394

Charlie Palmieri: El Gigante Del Teclado

By

Sign in to view read count
Charlie Palmieri: El Gigante Del Teclado The ongoing achievements of the great Latin jazz pianist/composer Eddie Palmieri may hopefully lead listeners new to Latin music to explore the recordings of his equally talented brother Charlie. Charlie Palmieri, a dynamic keyboardist and bandleader, passed away in 1988, and his albums have been difficult to obtain compared to those of his younger brother. "El Gigante Del Teclado," which translates into English as the immodest but accurate "The Giant of the Keyboard," is one of an outstanding batch of long unavailable Fania albums coming back into the marketplace with sparkling sound. It is an exceptionally lively showcase for the lesser-known Palmieri, and here are some reasons why.

The difference between the Palmieri brothers might be summarized by the fact that Eddie loved long, discursive solos, knew how to find the Latin in McCoy Tyner's piano voicings, and developed ambitious concept albums. Charlie's solos would be often more concise and less grandly dramatic, and they occured in the context of many albums where songs clocked in at under five minutes. If you listen to this disc for jazz influences, give a repeated listen to the simply stunning solo on "Coco," where Charlie creates some unexpected silences between joyously hammered, dissonant chords a la Monk or early Cecil Taylor.

Another distinguishing feature is Charlie Palmieri's lighter-than-air touch on organ, showcased on "Que Se Vaya," causing me to imagine how Carlos Santana's foray into Latin jazz could have been intensified if he had brought Palmieri in as a guest with the Santana band.

The fervent interplay of trumpets throughout this session is enthralling, particularly those solos sent into the stratosphere by the Cuban-born master Alfredo "Chocolate" Armenteros. The trumpets blend with sax or flute, a battery of percussion, a Fender bass, and a lead vocalist who is really secondary in terms of making the album jump. The best songs, with the exception of the opening "La Huija De Lola" (which had a second life as a hit for the Spanish Harlem Orchestra in 2005), are more instrumental jams executed by inspired masters of salsa who knew their jazz history.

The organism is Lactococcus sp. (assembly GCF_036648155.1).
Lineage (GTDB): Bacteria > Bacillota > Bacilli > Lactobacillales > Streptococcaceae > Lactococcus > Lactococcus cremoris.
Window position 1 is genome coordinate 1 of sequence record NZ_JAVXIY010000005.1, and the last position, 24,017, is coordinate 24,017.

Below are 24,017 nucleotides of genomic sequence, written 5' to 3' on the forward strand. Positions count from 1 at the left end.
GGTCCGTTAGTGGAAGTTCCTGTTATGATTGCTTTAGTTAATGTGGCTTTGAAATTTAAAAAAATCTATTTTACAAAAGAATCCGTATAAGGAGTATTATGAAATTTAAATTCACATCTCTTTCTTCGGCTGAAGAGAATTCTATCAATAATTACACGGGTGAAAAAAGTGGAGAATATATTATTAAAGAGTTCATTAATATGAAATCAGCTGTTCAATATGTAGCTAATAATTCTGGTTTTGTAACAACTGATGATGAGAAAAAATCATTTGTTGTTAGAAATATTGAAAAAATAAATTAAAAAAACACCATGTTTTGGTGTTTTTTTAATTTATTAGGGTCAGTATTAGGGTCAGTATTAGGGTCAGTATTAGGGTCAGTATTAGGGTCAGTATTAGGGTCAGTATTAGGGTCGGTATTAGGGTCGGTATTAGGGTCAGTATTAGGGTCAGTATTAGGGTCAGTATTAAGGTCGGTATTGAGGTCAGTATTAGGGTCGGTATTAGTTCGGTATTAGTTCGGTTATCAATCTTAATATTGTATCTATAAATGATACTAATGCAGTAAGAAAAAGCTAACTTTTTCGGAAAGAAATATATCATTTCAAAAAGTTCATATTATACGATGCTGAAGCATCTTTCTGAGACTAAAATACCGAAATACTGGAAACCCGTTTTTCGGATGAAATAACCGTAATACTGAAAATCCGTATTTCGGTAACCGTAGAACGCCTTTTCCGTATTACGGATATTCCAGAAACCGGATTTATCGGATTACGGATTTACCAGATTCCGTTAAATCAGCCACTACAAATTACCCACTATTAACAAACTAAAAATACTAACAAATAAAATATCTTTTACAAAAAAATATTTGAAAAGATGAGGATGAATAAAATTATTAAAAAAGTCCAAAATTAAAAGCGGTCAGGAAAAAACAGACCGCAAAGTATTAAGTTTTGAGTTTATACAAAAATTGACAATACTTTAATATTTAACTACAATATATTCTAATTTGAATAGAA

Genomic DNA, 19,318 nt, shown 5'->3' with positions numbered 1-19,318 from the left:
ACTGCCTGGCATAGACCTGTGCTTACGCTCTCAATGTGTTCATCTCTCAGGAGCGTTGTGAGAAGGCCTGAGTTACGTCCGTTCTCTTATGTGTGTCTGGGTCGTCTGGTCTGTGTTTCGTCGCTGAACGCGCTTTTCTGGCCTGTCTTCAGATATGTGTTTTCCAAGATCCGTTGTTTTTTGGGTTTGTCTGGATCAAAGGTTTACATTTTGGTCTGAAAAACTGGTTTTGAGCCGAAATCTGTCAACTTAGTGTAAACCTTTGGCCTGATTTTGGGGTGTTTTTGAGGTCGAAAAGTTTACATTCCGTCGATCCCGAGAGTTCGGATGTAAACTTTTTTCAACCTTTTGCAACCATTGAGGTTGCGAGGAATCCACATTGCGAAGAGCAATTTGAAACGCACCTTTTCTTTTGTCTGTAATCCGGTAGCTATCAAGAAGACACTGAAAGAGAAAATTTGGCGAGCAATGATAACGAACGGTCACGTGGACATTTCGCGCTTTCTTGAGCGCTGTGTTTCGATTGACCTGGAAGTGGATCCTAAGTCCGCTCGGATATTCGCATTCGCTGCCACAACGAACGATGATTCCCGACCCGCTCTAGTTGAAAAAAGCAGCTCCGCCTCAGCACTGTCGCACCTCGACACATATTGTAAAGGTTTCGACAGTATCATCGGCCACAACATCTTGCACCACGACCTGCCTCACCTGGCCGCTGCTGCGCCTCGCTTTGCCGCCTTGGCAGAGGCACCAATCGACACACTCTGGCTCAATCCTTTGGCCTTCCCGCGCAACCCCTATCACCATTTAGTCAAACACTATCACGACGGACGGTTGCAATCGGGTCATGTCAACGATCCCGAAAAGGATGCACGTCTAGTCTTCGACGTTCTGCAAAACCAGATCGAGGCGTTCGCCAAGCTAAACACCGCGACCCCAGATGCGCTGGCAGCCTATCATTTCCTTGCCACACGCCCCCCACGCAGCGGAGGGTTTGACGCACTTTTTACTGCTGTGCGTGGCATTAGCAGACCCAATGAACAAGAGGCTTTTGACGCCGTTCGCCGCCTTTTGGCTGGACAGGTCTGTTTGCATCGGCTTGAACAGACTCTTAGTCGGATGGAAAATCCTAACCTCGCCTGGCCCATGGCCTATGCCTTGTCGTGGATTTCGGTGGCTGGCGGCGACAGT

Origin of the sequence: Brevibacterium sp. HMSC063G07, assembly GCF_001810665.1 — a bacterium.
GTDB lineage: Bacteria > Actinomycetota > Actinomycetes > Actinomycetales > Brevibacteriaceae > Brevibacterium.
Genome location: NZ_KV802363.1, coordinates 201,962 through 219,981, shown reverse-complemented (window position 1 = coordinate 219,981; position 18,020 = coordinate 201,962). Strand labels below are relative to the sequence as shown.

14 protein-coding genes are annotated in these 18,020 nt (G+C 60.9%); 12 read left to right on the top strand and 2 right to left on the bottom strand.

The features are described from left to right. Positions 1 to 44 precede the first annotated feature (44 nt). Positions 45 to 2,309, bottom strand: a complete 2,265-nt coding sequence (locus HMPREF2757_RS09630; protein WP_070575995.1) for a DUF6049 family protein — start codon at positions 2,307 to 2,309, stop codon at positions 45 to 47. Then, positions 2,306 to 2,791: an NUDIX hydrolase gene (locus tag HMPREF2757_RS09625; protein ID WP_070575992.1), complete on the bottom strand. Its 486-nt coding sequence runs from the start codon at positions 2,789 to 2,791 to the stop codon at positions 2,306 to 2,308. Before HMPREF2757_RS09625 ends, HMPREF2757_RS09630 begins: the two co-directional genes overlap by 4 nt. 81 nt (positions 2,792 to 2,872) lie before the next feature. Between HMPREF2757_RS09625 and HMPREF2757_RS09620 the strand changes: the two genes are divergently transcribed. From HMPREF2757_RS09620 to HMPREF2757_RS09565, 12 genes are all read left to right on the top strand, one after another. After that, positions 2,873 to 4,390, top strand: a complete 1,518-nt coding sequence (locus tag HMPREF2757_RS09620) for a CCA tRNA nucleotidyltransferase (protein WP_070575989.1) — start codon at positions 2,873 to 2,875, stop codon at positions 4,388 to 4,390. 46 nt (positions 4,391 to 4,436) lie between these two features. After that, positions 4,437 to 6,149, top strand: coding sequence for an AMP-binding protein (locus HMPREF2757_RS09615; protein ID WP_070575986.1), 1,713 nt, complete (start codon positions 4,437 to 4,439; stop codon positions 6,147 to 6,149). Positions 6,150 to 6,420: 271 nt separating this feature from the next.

Track Listing: La Hija De Lola; La Llave Y El Candao; Sedante De Rhumba; Que Se Vaya; El Mundo Esta Bien-El Loco Soy Yo; Coco; El Pan Sobao

Personnel: Charlie Palmieri: piano, organ, melodica, percussion; Alfredo "Chocolate" Armenteros: trumpet; Lou Laurita: trumpet; Bobby Nelson: sax/flute; Bobby Rodriguez: Fender bass; Quique Davis: timbales; Johnny Rodriguez: bongo; Luis Rodriguez: conga; Robby Franquiz: percussion; Vitin Aviles: vocals; Tito Puente: vocal chorus.

Year Released: 2006 | Record Label: Fania | Style: Latin/World


Shop

More Articles

Read Over the Rainbow CD/LP/Track Review Over the Rainbow
by Paul Rauch
Published: February 24, 2017
Read Before The Silence CD/LP/Track Review Before The Silence
by John Sharpe
Published: February 24, 2017
Read Masters Legacy Series, Volume 1 CD/LP/Track Review Masters Legacy Series, Volume 1
by Edward Blanco
Published: February 24, 2017
Read Backlog CD/LP/Track Review Backlog
by Mark F. Turner
Published: February 24, 2017
Read Process And Reality CD/LP/Track Review Process And Reality
by Mark Corroto
Published: February 24, 2017
Read The Picasso Zone CD/LP/Track Review The Picasso Zone
by Franz A. Matzner
Published: February 23, 2017
Read "The New Breed" CD/LP/Track Review The New Breed
by Jakob Baekgaard
Published: June 4, 2016
Read "Blues and Ballads" CD/LP/Track Review Blues and Ballads
by Geno Thackara
Published: June 2, 2016
Read "Avant Funk" CD/LP/Track Review Avant Funk
by Geannine Reid
Published: June 26, 2016
Read "The Broader Picture" CD/LP/Track Review The Broader Picture
by Dan Bilawsky
Published: October 8, 2016
Read "Juggling Kukla" CD/LP/Track Review Juggling Kukla
by John Sharpe
Published: June 19, 2016
Read "Hawniyaz" CD/LP/Track Review Hawniyaz
by Karl Ackermann
Published: August 1, 2016

Post a comment

comments powered by Disqus

Sponsor: ECM Records | BUY NOW  

Support our sponsor

Support All About Jazz's Future

We need your help and we have a deal. Contribute $20 and we'll hide the six Google ads that appear on every page for a full year!

Buy it!